Escape From the Woo Zoo: What Do You Mean, Nessie Isn’t Real?!
When I was a little kid, I loved dinosaurs. It all started with a school project about them when I was five, and by a TV show called Walking With Dinosaurs that was broadcast around the same time. It’s no surprise, then, that when I discovered the legendary Loch Ness Monster I was thrilled by the idea that there could be a real, live dinosaur in my own country. Internet was still a thing of the future in my household at the time, so my best bet for finding out more was to badger my parents into taking me to Loch Ness so I could see for myself.
A few years later they gave in, and took me the four-hour journey North to Fort Augustus for a weekend of Nessie-themed activites. I was loving the whole experience- we stayed in a quaint little bed and breakfast near the Loch, and wandered round the nearby towns. Needless to say, everywhere you looked there were tourist shops selling Loch Ness Monster magnets, t-shirts and toys. Fort Augustus even had a loch-side hedge shaped like… well, nothing like a plesiosaur, but kind of like a wiggly snake, and obviously supposed to be Nessie. It was fairly impressive all the same- like a Scottish Edward Scissorhands had got bored at one of the waterfront cafes and attacked a giant shrub.
There were several boats offering glass bottom tours, so of course my parents booked us a trip on one of these. It was around an hour long, and I remember the guide telling us stories about the Loch; legends, a bit of history, and something about freshwater pearls. Of course, I wasn’t particularly interested in this. I spent the whole time determinedly scanning the water for signs of a dinosaur-shaped inhabitant. At the end of the boat-trip I had seen nothing, and felt wholly disappointed. My parents assured me that Nessie must simply have been feeling too shy to make an appearance, and, pacified, we moved on.
Cue: Loch Ness Centre and Exhibition Experience. If any attraction can be a fun sponge, I think I found it that day. I went in expecting to see cool stuff we could look at- photos, maybe even physical evidence! But no, what I actually found was a bunch of videos telling me how Nessie just couldn’t exist. It’s difficult, as a seven or eight year old kid, to suddenly be confronted by scientific evidence that shows that something you believe in isn’t real. I don’t remember disputing it for a second- science had showed that there was no plesiosaur lurking in the freezing depths of Loch Ness, and that was that. But I was still gutted, to say the least.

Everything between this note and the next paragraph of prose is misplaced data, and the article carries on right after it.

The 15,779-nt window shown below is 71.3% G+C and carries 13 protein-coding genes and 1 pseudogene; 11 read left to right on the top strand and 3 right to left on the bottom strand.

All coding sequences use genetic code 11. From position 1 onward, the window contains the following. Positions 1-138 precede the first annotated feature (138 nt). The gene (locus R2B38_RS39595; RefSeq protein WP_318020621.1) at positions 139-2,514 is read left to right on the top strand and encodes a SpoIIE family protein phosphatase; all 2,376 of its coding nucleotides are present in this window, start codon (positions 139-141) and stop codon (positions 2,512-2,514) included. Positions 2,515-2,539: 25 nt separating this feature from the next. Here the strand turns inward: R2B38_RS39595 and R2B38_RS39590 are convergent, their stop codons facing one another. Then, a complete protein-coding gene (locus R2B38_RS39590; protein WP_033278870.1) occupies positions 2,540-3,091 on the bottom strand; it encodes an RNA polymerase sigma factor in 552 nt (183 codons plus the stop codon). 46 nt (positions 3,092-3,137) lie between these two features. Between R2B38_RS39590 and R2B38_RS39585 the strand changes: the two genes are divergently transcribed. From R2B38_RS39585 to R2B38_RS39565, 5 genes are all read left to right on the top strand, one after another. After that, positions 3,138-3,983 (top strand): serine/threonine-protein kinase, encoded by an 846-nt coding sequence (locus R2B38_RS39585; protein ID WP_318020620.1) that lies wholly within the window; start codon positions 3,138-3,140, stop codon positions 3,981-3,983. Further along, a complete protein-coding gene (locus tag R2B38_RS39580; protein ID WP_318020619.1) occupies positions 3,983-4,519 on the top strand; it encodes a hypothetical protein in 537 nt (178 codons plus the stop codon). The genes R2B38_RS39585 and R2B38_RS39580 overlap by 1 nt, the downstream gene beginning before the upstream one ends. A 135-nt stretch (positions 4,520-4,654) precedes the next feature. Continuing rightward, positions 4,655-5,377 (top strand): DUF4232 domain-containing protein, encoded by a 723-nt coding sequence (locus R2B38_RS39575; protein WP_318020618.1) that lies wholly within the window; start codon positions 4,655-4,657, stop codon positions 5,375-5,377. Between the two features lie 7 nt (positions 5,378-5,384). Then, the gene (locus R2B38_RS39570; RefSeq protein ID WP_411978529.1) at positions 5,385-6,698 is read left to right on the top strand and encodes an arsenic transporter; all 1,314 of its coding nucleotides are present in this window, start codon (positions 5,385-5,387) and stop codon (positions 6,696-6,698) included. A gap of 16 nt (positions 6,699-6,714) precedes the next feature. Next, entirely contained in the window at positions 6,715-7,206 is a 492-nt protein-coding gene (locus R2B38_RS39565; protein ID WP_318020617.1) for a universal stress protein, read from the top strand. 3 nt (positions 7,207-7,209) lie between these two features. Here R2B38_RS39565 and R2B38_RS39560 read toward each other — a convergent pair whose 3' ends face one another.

For me, as a Scottish child, I had grown up with Nessie being part of my national identity. Even now, if you ask people in any country in the world what they think of when they think “Scotland”, the answer tends to be “Braveheart, skirt-wearing men and the Loch Ness Monster.” I had believed in it like I believe in all the other things that make me feel Scottish, and I hadn’t thought that there was any reason not to. Parents don’t feel the need to tell their kids that it isn’t real, like they don’t feel the need to tell their kids about the Tooth Fairy or the Easter Bunny- it’s just something you stumble upon in your own time. To be honest, when I think back I’m almost surprised; both that I had never questioned my belief in Nessie, and that the discovery that it wasn’t real actually affected my identity (however momentarily).
The effect, thankfully, wasn’t lasting, and I soon found it funny that I had ever believed in the Loch Ness Monster. But the simple fact is, when you’re seven you don’t think about the need for adequate prey and mating pairs, and you don’t think of underwater scans of the area. You just tend to think “that’s awesome!” ; and it’s all that you really need. And even though the effects aren’t as profound as when you leave a religion, and there certainly isn’t a stigma attached, letting go of a childhood belief- however insignificant- can still be an experience that you won’t forget.